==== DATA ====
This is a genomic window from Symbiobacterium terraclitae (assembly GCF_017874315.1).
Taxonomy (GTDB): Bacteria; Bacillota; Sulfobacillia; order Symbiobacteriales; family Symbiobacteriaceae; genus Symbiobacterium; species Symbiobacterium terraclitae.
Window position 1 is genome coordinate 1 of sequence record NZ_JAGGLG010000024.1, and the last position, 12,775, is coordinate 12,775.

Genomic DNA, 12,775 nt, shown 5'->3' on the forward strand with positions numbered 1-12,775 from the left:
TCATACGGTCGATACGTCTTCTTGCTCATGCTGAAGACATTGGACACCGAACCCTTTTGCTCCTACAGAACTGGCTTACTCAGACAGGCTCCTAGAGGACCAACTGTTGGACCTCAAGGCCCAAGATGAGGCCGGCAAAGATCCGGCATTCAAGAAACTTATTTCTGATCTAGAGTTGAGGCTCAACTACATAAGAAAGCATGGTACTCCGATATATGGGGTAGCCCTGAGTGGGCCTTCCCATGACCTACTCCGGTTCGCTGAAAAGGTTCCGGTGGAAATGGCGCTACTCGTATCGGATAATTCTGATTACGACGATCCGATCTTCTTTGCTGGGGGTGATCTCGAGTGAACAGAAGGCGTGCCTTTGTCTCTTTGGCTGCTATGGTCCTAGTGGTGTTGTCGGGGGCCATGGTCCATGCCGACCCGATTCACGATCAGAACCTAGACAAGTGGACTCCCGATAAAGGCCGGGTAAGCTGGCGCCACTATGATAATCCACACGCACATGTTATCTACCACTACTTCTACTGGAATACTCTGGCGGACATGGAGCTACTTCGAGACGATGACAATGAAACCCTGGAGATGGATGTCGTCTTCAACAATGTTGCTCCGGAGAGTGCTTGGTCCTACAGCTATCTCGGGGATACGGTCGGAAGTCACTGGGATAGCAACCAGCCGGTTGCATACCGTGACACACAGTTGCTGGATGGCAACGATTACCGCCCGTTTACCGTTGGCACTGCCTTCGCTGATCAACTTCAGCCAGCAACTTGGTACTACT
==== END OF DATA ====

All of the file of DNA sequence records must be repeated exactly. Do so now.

This is a genomic window from Symbiobacterium terraclitae (assembly GCF_017874315.1).
Taxonomy (GTDB): Bacteria; Bacillota; Sulfobacillia; order Symbiobacteriales; family Symbiobacteriaceae; genus Symbiobacterium; species Symbiobacterium terraclitae.
Window position 1 is genome coordinate 1 of sequence record NZ_JAGGLG010000024.1, and the last position, 12,775, is coordinate 12,775.

Genomic DNA, 12,775 nt, shown 5'->3' on the forward strand with positions numbered 1-12,775 from the left:
TCATACGGTCGATACGTCTTCTTGCTCATGCTGAAGACATTGGACACCGAACCCTTTTGCTCCTACAGAACTGGCTTACTCAGACAGGCTCCTAGAGGACCAACTGTTGGACCTCAAGGCCCAAGATGAGGCCGGCAAAGATCCGGCATTCAAGAAACTTATTTCTGATCTAGAGTTGAGGCTCAACTACATAAGAAAGCATGGTACTCCGATATATGGGGTAGCCCTGAGTGGGCCTTCCCATGACCTACTCCGGTTCGCTGAAAAGGTTCCGGTGGAAATGGCGCTACTCGTATCGGATAATTCTGATTACGACGATCCGATCTTCTTTGCTGGGGGTGATCTCGAGTGAACAGAAGGCGTGCCTTTGTCTCTTTGGCTGCTATGGTCCTAGTGGTGTTGTCGGGGGCCATGGTCCATGCCGACCCGATTCACGATCAGAACCTAGACAAGTGGACTCCCGATAAAGGCCGGGTAAGCTGGCGCCACTATGATAATCCACACGCACATGTTATCTACCACTACTTCTACTGGAATACTCTGGCGGACATGGAGCTACTTCGAGACGATGACAATGAAACCCTGGAGATGGATGTCGTCTTCAACAATGTTGCTCCGGAGAGTGCTTGGTCCTACAGCTATCTCGGGGATACGGTCGGAAGTCACTGGGATAGCAACCAGCCGGTTGCATACCGTGACACACAGTTGCTGGATGGCAACGATTACCGCCCGTTTACCGTTGGCACTGCCTTCGCTGATCAACTTCAGCCAGCAACTTGGTACTACT